“Good dreams pass through the center hole to the sleeping person. The bad dreams are trapped in the web, where they perish in the light of dawn.”

no, i haven’t turned tribal. but i just really believe in that dreamcatcher hanging above my bed!


when i was much younger, i used to have terrible nightmares… in some i’d be running away from a fire that seems to never stop chasing me. otherwise i’d dream of all sorts of monsters. you know, NIGHTMARES. you’d think nightmares are caused by your sub-conscious thoughts, the things you worry about, the happenings of the day gone by; who’d have known there was a way to prevent bad dreams?

and then i chanced upon a dreamcatcher…

i saw these pretty things hanging in a store, somehow looking at them brings about some sort of calm. they looked so magical just swaying with the wind, occasionally sparkling in the light… so i asked what they were, and this is what i was told…

“these are dreamcatchers, originated in the Ojibwa Nation, they’re made of sinew thread and feathers, sometimes seashells… legend goes that if hung above the bed, it will trap bad dreams and let only the good ones through” and i knew i just had to get one!

here’s a short extract about dreamcatchers from Wikipedia:

Traditionally, the Ojibwa construct dreamcatchers by tying sinew strands in a web around a small round or tear-shaped frame of willow (in a way roughly similar to their method for making snowshoe webbing). The resulting “dream-catcher”, hung above the bed, is then used as a charm to protect sleeping children from nightmares. Dreamcatchers made of willow and sinew are not meant to last forever but instead are intended to dry out and collapse over time as the child enters the age of adulthood.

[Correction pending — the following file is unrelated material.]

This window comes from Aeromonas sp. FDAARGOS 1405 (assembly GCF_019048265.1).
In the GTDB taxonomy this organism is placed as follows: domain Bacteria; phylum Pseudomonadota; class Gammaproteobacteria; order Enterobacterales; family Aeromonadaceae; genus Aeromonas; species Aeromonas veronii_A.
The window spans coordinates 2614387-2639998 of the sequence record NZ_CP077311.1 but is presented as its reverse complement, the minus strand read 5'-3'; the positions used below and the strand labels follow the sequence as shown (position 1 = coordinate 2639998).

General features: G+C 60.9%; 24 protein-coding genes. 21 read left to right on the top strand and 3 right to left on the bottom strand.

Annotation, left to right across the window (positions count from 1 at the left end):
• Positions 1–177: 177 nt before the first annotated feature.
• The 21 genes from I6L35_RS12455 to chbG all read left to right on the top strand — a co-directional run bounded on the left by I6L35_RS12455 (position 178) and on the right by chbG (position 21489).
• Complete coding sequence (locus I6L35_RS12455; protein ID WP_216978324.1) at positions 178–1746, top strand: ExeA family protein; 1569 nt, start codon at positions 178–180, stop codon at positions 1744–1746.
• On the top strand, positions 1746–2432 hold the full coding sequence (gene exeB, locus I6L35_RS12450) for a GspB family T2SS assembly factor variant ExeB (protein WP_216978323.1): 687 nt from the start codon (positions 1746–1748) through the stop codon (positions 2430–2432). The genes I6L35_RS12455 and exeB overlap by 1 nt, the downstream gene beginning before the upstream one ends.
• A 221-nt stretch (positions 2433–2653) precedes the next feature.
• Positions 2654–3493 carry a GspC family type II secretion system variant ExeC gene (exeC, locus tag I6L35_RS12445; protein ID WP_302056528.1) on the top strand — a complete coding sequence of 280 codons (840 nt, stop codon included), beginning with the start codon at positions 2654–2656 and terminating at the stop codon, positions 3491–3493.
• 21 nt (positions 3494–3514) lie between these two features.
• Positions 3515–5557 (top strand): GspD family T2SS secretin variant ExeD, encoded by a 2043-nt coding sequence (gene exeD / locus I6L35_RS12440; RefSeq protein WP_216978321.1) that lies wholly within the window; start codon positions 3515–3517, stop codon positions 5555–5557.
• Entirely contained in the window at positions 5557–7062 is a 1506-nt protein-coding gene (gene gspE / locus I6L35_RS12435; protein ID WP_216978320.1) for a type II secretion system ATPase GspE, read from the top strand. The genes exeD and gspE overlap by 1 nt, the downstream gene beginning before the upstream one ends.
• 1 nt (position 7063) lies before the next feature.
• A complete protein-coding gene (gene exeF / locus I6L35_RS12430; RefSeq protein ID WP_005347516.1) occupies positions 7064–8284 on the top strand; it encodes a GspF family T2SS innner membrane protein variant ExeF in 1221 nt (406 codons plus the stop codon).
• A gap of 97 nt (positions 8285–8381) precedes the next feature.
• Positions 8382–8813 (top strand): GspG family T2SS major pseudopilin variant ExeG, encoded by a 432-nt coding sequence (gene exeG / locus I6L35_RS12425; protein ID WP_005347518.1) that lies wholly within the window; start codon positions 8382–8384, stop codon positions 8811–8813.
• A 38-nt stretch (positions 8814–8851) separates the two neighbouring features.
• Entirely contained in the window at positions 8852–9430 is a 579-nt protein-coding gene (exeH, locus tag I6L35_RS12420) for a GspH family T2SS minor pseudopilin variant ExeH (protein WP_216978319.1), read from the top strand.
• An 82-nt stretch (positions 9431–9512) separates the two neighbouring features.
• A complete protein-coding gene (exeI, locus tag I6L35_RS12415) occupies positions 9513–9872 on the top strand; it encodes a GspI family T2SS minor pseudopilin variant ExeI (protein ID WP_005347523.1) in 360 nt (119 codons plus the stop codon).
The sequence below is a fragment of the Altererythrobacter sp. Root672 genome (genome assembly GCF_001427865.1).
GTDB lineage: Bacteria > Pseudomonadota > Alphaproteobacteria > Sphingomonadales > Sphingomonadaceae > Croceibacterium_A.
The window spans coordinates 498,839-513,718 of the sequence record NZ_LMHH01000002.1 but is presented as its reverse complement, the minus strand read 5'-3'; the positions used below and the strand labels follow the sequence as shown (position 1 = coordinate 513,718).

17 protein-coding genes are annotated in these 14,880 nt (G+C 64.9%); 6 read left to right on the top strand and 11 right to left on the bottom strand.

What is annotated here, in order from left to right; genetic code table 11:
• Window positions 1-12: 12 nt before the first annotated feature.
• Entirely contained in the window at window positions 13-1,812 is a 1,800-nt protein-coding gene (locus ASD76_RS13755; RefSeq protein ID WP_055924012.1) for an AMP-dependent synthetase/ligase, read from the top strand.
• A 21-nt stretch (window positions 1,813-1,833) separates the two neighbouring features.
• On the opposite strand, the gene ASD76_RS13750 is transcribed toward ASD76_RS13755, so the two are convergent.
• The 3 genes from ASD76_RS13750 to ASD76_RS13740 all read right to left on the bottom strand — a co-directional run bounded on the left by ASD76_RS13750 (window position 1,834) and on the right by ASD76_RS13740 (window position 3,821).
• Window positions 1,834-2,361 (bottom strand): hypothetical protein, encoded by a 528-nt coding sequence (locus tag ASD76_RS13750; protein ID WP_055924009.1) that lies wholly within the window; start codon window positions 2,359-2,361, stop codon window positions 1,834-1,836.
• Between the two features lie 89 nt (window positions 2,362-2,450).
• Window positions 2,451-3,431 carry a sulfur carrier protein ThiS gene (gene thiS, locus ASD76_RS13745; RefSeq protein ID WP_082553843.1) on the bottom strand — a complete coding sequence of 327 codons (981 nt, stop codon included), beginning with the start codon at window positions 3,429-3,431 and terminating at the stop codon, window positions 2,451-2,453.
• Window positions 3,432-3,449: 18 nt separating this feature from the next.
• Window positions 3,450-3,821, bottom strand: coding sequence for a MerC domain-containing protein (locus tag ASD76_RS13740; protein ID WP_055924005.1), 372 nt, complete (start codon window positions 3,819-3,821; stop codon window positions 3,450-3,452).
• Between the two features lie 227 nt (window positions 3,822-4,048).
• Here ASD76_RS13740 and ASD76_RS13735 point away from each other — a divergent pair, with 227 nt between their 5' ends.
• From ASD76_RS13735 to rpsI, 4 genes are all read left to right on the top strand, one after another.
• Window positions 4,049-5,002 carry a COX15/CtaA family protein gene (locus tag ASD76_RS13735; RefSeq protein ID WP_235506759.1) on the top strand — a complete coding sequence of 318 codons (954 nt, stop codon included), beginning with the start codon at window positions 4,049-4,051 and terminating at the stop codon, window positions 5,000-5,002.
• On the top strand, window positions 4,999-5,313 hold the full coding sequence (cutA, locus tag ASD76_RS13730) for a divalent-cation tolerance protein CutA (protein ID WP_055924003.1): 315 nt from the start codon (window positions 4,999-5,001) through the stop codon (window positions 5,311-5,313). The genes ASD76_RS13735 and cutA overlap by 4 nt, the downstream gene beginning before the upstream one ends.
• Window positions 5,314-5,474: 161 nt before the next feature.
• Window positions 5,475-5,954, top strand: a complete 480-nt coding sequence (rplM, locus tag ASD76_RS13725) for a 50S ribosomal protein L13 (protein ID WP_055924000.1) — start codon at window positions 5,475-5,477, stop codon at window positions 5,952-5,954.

The Ojibwa believe that a dreamcatcher changes a person’s dreams. According to Terri J. Andrews in the article “Legend of the Dream Catcher,” about the Ojibwa nation in the magazine World & I, Nov. 1998 page 204, “Only good dreams would be allowed to filter through . . . Bad dreams would stay in the net, disappearing with the light of day.”

It’s recommended to hang the dream catcher above someone sleeping to guard against bad dreams. Good dreams pass through and slide down the feathers to the sleeper.

…it’s been years since i’ve hung a dreamcatcher above my bed, and i must admit, there have been fewer nightmares. once in a while i sleep on the wrong end of the bed, with the dreamcatcher hanging over my feet instead of my head, and on such nights, occasionally i do get some really weird dreams that are far from pleasant. so, believe it or not… the legend still stands…

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